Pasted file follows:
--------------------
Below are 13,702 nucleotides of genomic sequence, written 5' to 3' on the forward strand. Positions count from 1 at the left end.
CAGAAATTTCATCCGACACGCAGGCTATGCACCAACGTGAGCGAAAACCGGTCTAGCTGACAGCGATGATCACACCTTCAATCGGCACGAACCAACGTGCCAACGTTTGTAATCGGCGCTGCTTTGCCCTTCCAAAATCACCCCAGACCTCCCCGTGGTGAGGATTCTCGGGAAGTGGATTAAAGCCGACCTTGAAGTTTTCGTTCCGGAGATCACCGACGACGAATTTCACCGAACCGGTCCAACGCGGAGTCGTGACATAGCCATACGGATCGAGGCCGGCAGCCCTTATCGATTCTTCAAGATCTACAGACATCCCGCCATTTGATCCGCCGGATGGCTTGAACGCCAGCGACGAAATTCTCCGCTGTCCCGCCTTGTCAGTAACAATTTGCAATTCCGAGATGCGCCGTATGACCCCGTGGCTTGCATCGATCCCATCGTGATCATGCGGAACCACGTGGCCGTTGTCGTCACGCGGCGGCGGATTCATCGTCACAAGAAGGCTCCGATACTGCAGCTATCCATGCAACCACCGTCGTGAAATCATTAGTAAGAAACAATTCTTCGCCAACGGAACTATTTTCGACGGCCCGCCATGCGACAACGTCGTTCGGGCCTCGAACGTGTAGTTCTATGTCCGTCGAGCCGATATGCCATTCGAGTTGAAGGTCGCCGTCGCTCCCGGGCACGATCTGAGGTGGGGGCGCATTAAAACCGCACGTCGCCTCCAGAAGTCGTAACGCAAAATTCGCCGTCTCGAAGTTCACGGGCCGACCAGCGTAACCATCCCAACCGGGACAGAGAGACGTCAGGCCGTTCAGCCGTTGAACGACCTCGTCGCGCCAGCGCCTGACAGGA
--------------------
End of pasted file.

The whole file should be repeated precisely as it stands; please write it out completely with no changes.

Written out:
Below are 13,702 nucleotides of genomic sequence, written 5' to 3' on the forward strand. Positions count from 1 at the left end.
CAGAAATTTCATCCGACACGCAGGCTATGCACCAACGTGAGCGAAAACCGGTCTAGCTGACAGCGATGATCACACCTTCAATCGGCACGAACCAACGTGCCAACGTTTGTAATCGGCGCTGCTTTGCCCTTCCAAAATCACCCCAGACCTCCCCGTGGTGAGGATTCTCGGGAAGTGGATTAAAGCCGACCTTGAAGTTTTCGTTCCGGAGATCACCGACGACGAATTTCACCGAACCGGTCCAACGCGGAGTCGTGACATAGCCATACGGATCGAGGCCGGCAGCCCTTATCGATTCTTCAAGATCTACAGACATCCCGCCATTTGATCCGCCGGATGGCTTGAACGCCAGCGACGAAATTCTCCGCTGTCCCGCCTTGTCAGTAACAATTTGCAATTCCGAGATGCGCCGTATGACCCCGTGGCTTGCATCGATCCCATCGTGATCATGCGGAACCACGTGGCCGTTGTCGTCACGCGGCGGCGGATTCATCGTCACAAGAAGGCTCCGATACTGCAGCTATCCATGCAACCACCGTCGTGAAATCATTAGTAAGAAACAATTCTTCGCCAACGGAACTATTTTCGACGGCCCGCCATGCGACAACGTCGTTCGGGCCTCGAACGTGTAGTTCTATGTCCGTCGAGCCGATATGCCATTCGAGTTGAAGGTCGCCGTCGCTCCCGGGCACGATCTGAGGTGGGGGCGCATTAAAACCGCACGTCGCCTCCAGAAGTCGTAACGCAAAATTCGCCGTCTCGAAGTTCACGGGCCGACCAGCGTAACCATCCCAACCGGGACAGAGAGACGTCAGGCCGTTCAGCCGTTGAACGACCTCGTCGCGCCAGCGCCTGACAGGA